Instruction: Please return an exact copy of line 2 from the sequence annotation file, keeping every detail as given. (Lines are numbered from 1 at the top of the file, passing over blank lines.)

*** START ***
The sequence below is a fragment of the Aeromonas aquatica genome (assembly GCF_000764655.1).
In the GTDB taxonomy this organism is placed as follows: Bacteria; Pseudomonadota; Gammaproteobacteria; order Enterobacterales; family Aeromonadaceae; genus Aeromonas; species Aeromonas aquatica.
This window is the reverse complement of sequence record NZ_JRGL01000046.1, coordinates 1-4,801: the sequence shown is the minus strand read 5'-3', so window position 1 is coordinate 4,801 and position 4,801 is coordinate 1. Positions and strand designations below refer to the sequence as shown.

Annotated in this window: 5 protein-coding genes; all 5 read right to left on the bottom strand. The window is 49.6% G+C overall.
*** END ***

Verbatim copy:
In the GTDB taxonomy this organism is placed as follows: Bacteria; Pseudomonadota; Gammaproteobacteria; order Enterobacterales; family Aeromonadaceae; genus Aeromonas; species Aeromonas aquatica.